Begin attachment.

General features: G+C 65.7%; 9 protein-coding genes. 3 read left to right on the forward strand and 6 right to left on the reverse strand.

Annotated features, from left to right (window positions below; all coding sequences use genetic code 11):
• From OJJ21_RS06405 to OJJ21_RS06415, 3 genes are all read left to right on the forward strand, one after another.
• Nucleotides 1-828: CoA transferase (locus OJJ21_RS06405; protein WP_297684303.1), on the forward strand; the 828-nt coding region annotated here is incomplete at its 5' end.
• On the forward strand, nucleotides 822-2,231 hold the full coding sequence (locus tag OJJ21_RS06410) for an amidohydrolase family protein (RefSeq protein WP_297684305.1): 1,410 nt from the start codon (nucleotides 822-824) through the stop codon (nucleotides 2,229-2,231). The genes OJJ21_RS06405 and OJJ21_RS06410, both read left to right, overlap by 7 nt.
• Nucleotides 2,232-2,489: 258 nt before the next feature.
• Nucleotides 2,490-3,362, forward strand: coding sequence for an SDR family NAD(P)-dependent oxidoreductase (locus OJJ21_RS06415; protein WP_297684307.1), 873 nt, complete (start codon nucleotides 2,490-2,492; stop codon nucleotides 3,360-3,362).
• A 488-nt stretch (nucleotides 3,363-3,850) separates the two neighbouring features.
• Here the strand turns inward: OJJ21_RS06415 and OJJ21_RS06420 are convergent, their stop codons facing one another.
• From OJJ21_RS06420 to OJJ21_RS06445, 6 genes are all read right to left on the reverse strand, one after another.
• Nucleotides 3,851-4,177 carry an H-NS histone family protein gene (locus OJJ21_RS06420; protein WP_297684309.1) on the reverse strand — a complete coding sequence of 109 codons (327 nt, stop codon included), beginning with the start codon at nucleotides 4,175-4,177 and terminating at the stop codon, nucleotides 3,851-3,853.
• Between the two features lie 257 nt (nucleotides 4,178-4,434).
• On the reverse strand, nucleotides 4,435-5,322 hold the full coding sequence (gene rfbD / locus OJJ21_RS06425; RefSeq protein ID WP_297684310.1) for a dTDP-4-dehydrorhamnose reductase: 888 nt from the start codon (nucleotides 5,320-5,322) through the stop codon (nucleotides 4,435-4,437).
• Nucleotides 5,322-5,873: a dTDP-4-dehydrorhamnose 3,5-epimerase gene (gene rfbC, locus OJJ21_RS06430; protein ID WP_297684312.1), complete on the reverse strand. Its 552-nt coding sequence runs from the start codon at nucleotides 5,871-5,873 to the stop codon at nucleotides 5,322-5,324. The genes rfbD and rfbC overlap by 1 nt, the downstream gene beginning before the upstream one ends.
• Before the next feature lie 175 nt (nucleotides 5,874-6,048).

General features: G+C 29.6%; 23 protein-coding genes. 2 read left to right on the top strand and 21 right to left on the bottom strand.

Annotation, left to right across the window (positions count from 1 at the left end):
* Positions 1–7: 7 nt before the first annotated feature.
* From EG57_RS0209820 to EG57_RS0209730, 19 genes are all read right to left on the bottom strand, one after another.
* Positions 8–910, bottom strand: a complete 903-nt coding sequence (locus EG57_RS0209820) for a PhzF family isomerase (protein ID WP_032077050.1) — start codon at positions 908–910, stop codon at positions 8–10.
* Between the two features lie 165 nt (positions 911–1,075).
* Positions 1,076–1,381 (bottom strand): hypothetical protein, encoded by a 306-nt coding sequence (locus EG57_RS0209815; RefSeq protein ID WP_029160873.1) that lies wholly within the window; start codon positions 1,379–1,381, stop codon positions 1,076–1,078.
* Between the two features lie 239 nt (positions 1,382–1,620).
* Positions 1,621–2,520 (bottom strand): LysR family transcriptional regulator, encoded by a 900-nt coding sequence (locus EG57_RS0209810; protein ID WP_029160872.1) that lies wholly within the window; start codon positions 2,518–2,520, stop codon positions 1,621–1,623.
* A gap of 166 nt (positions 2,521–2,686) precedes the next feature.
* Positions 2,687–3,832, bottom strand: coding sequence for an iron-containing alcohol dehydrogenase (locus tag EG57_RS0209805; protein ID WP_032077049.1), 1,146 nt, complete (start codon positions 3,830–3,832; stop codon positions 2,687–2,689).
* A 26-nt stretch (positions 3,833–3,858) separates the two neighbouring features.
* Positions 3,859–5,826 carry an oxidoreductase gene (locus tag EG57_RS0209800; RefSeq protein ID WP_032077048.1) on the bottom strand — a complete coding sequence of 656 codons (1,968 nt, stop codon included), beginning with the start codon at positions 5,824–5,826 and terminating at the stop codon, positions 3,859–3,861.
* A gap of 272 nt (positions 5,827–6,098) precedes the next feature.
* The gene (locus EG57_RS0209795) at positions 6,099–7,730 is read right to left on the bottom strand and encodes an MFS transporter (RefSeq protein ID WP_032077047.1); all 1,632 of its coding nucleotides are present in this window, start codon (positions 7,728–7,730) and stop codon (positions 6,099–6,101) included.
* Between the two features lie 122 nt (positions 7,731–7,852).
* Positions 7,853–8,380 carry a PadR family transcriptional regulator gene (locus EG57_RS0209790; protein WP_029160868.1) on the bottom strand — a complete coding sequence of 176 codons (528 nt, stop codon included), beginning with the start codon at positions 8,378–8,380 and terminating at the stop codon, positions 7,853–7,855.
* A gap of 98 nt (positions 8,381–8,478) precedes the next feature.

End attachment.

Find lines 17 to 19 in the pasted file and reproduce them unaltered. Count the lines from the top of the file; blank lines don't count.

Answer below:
Annotation, left to right across the window (positions count from 1 at the left end):
* Positions 1–7: 7 nt before the first annotated feature.
* From EG57_RS0209820 to EG57_RS0209730, 19 genes are all read right to left on the bottom strand, one after another.